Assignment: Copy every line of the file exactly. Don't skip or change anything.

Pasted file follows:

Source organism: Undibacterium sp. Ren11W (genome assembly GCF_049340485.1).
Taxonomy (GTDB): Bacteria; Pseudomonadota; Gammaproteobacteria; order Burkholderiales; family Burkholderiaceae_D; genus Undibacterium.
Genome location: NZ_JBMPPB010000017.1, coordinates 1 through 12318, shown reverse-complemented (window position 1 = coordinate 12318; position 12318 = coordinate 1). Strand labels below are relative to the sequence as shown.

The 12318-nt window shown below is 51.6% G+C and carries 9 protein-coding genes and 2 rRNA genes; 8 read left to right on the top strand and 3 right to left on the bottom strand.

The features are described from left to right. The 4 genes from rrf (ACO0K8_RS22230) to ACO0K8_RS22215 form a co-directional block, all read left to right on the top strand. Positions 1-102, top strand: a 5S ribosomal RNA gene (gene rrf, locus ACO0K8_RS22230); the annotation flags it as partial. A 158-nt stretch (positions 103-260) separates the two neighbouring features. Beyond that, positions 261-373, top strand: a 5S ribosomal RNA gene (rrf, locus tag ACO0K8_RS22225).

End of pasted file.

Source organism: Undibacterium sp. Ren11W (genome assembly GCF_049340485.1).
Taxonomy (GTDB): Bacteria; Pseudomonadota; Gammaproteobacteria; order Burkholderiales; family Burkholderiaceae_D; genus Undibacterium.
Genome location: NZ_JBMPPB010000017.1, coordinates 1 through 12318, shown reverse-complemented (window position 1 = coordinate 12318; position 12318 = coordinate 1). Strand labels below are relative to the sequence as shown.

The 12318-nt window shown below is 51.6% G+C and carries 9 protein-coding genes and 2 rRNA genes; 8 read left to right on the top strand and 3 right to left on the bottom strand.

The features are described from left to right. The 4 genes from rrf (ACO0K8_RS22230) to ACO0K8_RS22215 form a co-directional block, all read left to right on the top strand. Positions 1-102, top strand: a 5S ribosomal RNA gene (gene rrf, locus ACO0K8_RS22230); the annotation flags it as partial. A 158-nt stretch (positions 103-260) separates the two neighbouring features. Beyond that, positions 261-373, top strand: a 5S ribosomal RNA gene (rrf, locus tag ACO0K8_RS22225).